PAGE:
“It is invaluable in that ability,” he said. “The way it scaled to the network still is not matched by any other vendor out there.”

The tools came out of research and development by NitroSecurity's founders while at the Idaho National Laboratory, which was developing an engineering system that can analyze large volumes of data with real-time queries. The company saw that the real-time, high-volume capabilities of the engine were well suited for IT security information and event management, Fajer said. The system can analyze billions of events and can be used for anomaly detection within the data flow, rather than for only analyzing events after they occur. Users can tag the data with geolocation information to indicate its origin.

The secret to the high-speed analysis is the indexing technology that NitroSecurity developed and patented, Fajer said.

“We avoid table scans,” he said. “There is a lot of intelligence in the indexing itself. Whether you have a billion events or 50 million events, the look-up time is identical,” so the system scales well for large numbers of events.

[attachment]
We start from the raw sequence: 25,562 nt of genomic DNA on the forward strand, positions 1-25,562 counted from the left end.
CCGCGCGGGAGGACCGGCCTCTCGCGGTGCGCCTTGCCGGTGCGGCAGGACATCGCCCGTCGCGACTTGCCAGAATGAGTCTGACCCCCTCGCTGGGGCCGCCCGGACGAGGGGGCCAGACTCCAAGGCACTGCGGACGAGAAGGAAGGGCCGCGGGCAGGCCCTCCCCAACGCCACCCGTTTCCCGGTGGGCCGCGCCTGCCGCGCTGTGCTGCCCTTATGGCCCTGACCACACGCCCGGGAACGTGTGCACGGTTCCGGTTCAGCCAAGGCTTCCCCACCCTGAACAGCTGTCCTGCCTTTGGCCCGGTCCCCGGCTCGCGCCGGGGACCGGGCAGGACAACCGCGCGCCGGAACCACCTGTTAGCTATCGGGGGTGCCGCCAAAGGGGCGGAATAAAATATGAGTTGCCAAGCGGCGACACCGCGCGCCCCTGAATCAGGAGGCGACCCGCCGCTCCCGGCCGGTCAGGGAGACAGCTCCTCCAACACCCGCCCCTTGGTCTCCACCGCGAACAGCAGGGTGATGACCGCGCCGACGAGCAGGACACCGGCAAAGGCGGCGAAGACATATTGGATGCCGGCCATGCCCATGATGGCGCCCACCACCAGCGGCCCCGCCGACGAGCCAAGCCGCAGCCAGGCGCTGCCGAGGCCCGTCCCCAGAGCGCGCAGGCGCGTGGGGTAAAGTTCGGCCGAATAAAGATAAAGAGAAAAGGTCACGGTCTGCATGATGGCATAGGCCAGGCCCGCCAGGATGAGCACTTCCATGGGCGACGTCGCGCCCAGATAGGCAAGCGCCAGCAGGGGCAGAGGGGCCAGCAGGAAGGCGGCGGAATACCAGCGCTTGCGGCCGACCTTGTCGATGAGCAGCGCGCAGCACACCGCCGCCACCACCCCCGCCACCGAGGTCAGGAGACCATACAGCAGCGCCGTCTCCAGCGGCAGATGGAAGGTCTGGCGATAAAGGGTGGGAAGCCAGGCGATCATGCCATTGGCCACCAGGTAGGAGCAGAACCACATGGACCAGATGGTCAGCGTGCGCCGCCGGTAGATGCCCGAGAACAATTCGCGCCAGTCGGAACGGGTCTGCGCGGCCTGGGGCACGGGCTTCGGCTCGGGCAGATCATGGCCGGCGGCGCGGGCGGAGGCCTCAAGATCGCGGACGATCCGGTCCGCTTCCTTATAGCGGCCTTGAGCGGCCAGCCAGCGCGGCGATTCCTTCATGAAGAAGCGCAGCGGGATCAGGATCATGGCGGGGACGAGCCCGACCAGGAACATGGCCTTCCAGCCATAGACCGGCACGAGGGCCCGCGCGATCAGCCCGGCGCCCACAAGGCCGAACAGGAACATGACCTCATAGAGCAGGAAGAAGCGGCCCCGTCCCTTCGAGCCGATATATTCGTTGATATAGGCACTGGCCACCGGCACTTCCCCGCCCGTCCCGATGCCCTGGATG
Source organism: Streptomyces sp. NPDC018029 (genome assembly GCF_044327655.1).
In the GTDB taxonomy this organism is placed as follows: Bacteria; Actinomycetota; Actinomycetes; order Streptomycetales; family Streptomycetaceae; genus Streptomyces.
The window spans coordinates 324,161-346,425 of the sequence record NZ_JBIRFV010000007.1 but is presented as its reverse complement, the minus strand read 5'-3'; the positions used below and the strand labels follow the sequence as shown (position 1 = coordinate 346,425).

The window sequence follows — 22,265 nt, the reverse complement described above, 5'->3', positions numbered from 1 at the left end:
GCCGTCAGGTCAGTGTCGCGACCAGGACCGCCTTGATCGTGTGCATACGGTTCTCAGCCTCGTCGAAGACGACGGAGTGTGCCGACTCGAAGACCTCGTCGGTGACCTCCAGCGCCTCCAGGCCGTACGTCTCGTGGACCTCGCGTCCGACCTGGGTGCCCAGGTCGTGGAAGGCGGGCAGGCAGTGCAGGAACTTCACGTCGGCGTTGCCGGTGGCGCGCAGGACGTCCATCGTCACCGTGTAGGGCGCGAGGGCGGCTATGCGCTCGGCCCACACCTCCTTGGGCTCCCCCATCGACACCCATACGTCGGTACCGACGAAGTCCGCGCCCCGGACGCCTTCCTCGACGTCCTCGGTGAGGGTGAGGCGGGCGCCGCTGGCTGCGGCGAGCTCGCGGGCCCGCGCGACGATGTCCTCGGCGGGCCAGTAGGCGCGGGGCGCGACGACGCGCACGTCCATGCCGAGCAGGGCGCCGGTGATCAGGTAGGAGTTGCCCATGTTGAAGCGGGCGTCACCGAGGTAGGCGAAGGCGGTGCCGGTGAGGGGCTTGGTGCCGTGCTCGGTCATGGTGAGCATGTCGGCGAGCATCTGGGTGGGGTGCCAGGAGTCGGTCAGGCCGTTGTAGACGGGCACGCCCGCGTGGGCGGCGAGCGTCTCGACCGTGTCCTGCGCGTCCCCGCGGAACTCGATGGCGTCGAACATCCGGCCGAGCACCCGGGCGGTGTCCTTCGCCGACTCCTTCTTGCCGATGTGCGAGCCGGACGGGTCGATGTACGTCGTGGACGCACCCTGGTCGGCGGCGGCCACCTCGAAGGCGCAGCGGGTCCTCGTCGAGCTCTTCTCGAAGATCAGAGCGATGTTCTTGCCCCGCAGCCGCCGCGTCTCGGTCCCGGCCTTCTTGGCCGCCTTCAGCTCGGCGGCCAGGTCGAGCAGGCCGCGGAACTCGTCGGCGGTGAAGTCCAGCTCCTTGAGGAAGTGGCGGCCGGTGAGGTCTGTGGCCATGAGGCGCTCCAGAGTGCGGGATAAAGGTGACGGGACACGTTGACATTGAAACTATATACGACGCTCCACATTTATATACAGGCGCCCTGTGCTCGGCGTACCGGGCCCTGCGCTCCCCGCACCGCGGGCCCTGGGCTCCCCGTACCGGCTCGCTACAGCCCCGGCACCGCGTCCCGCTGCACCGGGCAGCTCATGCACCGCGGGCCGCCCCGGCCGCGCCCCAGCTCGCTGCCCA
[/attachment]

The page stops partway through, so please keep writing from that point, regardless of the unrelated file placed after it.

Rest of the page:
Because of that ability to rapidly scan and find data, users do not need to regularly discard event data. Greater granularity can be achieved because archived data can be maintained for future analysis. The security manager also is used in NASA’s security operations center, and the financial services and health care industries also are large markets for it.

Although the scalability and granularity of the security information and event management tool are important to the Army, the FBCB2 and Blue Force Tracking system are not as large as many corporate enterprises, with only about 25 receivers for security log data, the information assurance engineer said. “But it is a critical command-and-control application.”

About the Author

William Jackson is a Maryland-based freelance writer.